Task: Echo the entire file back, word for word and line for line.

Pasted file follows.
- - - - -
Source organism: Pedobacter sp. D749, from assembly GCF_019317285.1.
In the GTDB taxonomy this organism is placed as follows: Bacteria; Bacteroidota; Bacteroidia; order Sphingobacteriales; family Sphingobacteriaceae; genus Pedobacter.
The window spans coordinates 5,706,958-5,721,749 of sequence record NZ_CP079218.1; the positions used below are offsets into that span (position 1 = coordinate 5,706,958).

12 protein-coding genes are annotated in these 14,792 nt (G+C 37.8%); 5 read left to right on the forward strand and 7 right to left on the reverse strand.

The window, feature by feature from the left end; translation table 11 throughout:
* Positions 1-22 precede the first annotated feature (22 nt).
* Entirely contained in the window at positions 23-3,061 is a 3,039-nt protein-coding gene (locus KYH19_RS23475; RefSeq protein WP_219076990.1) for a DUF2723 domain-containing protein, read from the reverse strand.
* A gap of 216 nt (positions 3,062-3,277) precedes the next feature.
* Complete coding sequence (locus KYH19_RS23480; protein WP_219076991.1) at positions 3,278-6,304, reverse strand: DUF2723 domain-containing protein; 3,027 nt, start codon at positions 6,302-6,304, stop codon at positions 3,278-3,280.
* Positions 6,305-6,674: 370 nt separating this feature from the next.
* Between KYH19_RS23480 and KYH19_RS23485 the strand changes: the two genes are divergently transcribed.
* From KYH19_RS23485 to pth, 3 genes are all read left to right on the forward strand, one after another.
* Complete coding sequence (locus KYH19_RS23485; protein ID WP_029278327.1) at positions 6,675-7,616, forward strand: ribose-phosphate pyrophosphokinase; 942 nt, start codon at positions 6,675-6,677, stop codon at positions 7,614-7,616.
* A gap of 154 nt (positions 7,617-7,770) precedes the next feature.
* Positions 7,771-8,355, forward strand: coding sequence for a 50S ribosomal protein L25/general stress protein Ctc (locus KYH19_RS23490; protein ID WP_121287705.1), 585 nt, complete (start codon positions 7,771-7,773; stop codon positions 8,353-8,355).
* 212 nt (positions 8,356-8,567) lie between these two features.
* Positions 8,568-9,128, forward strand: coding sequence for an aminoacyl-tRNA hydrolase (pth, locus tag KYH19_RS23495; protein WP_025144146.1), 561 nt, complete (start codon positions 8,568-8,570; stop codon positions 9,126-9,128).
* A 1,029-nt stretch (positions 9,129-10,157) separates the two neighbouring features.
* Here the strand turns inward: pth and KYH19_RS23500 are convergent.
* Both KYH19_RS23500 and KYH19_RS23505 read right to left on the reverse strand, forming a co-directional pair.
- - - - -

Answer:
Source organism: Pedobacter sp. D749, from assembly GCF_019317285.1.
In the GTDB taxonomy this organism is placed as follows: Bacteria; Bacteroidota; Bacteroidia; order Sphingobacteriales; family Sphingobacteriaceae; genus Pedobacter.
The window spans coordinates 5,706,958-5,721,749 of sequence record NZ_CP079218.1; the positions used below are offsets into that span (position 1 = coordinate 5,706,958).

12 protein-coding genes are annotated in these 14,792 nt (G+C 37.8%); 5 read left to right on the forward strand and 7 right to left on the reverse strand.

The window, feature by feature from the left end; translation table 11 throughout:
* Positions 1-22 precede the first annotated feature (22 nt).
* Entirely contained in the window at positions 23-3,061 is a 3,039-nt protein-coding gene (locus KYH19_RS23475; RefSeq protein WP_219076990.1) for a DUF2723 domain-containing protein, read from the reverse strand.
* A gap of 216 nt (positions 3,062-3,277) precedes the next feature.
* Complete coding sequence (locus KYH19_RS23480; protein WP_219076991.1) at positions 3,278-6,304, reverse strand: DUF2723 domain-containing protein; 3,027 nt, start codon at positions 6,302-6,304, stop codon at positions 3,278-3,280.
* Positions 6,305-6,674: 370 nt separating this feature from the next.
* Between KYH19_RS23480 and KYH19_RS23485 the strand changes: the two genes are divergently transcribed.
* From KYH19_RS23485 to pth, 3 genes are all read left to right on the forward strand, one after another.
* Complete coding sequence (locus KYH19_RS23485; protein ID WP_029278327.1) at positions 6,675-7,616, forward strand: ribose-phosphate pyrophosphokinase; 942 nt, start codon at positions 6,675-6,677, stop codon at positions 7,614-7,616.
* A gap of 154 nt (positions 7,617-7,770) precedes the next feature.
* Positions 7,771-8,355, forward strand: coding sequence for a 50S ribosomal protein L25/general stress protein Ctc (locus KYH19_RS23490; protein ID WP_121287705.1), 585 nt, complete (start codon positions 7,771-7,773; stop codon positions 8,353-8,355).
* 212 nt (positions 8,356-8,567) lie between these two features.
* Positions 8,568-9,128, forward strand: coding sequence for an aminoacyl-tRNA hydrolase (pth, locus tag KYH19_RS23495; protein WP_025144146.1), 561 nt, complete (start codon positions 8,568-8,570; stop codon positions 9,126-9,128).
* A 1,029-nt stretch (positions 9,129-10,157) separates the two neighbouring features.
* Here the strand turns inward: pth and KYH19_RS23500 are convergent.
* Both KYH19_RS23500 and KYH19_RS23505 read right to left on the reverse strand, forming a co-directional pair.